Identity, individuality, belonging: These are some of the universal themes of art. And youth bring a particular perspective to these themes that we should always be listening to … like the canary in the coal mine. Their perspectives are harbingers of things to come.
This post is a bit of a change from my usual heritage-and-public-space posts. But I want to highlight two projects that interest me because they fuse together traditional ideas of heritage and space creating a unique perspective on the concept of identity. And they are both projects coming from very young people. So I’ll use the next two posts to highlight each of the projects.
Last weekend I spoke to Ashley Watson, Curator, and Farah Yusuf, Curator-in-Residence for Humber Galleries. We were at North Space, the gallery at Humber College North Campus which was featuring Mapping the Territory. This is an exhibition developed by Grade 9 Rexdale students from the Pathways to Education programme and mentored by the Department of Unusual Certainties. The idea was to explore how the virtual space we inhabit relates to the physical, social and economic reality of a community.
Farah and Ashley said they were inspired to create the project by the Myseum Intersections program which invites small galleries and museums to explore the story of Toronto in unique ways.
Students responded to the challenge by creating unique personas based on a variety of themes such as sports, politics, and religion food.
A graphic wheel was developed mapping the attributes of the identities and this wheel is projected onto the wall as part of the exhibit. The students invented life stories complete with imagined lives, places, fashion, relationships, language and style. The students then brought these fictional identities to life via Facebook posts. One student developed a slang style of speaking to match the persona.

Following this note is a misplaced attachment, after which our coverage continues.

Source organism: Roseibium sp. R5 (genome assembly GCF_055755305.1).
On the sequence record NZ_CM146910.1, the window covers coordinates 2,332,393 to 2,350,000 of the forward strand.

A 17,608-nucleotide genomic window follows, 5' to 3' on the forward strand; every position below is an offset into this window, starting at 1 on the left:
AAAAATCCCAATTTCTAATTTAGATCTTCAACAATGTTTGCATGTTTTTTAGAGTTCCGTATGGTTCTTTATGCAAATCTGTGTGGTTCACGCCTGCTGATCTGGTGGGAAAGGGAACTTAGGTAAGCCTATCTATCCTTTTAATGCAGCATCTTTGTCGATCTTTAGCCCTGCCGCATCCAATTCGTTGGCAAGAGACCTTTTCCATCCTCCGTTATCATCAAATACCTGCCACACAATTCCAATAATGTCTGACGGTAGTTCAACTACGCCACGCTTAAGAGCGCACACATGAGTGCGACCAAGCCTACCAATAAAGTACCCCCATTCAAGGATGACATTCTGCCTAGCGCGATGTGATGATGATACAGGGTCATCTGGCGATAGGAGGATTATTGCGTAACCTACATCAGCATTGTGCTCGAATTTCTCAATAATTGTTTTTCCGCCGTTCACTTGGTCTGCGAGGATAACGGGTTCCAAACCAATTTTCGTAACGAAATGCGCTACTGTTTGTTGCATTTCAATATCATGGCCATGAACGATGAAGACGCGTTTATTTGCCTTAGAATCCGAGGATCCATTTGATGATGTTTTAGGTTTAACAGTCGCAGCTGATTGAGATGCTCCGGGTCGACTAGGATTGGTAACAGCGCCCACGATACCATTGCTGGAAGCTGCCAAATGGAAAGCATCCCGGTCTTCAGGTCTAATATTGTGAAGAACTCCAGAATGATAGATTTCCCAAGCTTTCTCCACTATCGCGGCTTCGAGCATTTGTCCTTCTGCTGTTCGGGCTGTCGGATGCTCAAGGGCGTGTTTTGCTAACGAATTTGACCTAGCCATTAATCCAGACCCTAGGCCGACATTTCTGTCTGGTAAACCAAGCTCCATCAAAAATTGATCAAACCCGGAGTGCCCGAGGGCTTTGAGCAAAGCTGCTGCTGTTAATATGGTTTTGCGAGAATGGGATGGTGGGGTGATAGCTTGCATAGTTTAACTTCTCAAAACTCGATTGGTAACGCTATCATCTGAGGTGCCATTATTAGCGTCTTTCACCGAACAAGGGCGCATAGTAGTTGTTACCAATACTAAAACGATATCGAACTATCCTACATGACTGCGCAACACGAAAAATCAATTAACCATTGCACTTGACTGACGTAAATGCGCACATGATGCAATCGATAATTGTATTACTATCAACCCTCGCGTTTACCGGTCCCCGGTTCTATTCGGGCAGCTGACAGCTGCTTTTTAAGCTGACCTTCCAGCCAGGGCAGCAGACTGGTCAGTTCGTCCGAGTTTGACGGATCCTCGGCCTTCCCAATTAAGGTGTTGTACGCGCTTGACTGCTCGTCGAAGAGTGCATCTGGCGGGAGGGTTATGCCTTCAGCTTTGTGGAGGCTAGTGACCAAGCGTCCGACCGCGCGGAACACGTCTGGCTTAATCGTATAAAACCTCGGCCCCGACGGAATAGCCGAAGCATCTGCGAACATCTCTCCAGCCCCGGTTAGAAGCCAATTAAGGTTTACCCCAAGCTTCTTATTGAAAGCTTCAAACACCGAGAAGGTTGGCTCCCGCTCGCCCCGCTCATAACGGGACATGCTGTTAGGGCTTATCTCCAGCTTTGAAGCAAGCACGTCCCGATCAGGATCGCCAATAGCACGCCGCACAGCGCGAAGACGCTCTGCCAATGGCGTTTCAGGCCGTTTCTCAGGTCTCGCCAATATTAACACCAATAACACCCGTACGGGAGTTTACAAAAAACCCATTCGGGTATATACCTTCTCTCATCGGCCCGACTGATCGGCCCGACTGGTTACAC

Ashley and Yusuf are effusive about the process and the student insights. None of the students had ever been to a gallery before. They had imagined that an art show would contain paintings on a wall. Instead their own invented identities and storylines were projected on to the gallery’s blank walls. The stories reflect both the students’ aspirations and their personal experience.
The students located their personas globally rather than locally. They visit and live in countries that many Grade 9 students have probably never heard of. One story starts with a character who lives in a poor area of Kenya, is adopted by Somalian pirates, and then meets his half-brother who teaches him to play soccer.
The exhibit is both a documentary and a reflection. The process of developing the identities and their final stories was documented and the footage is shown as part of the exhibit in a pixelated format.
The project is a graphic view of the world these young people carry around in their minds. I felt privileged to get a glimpse of it.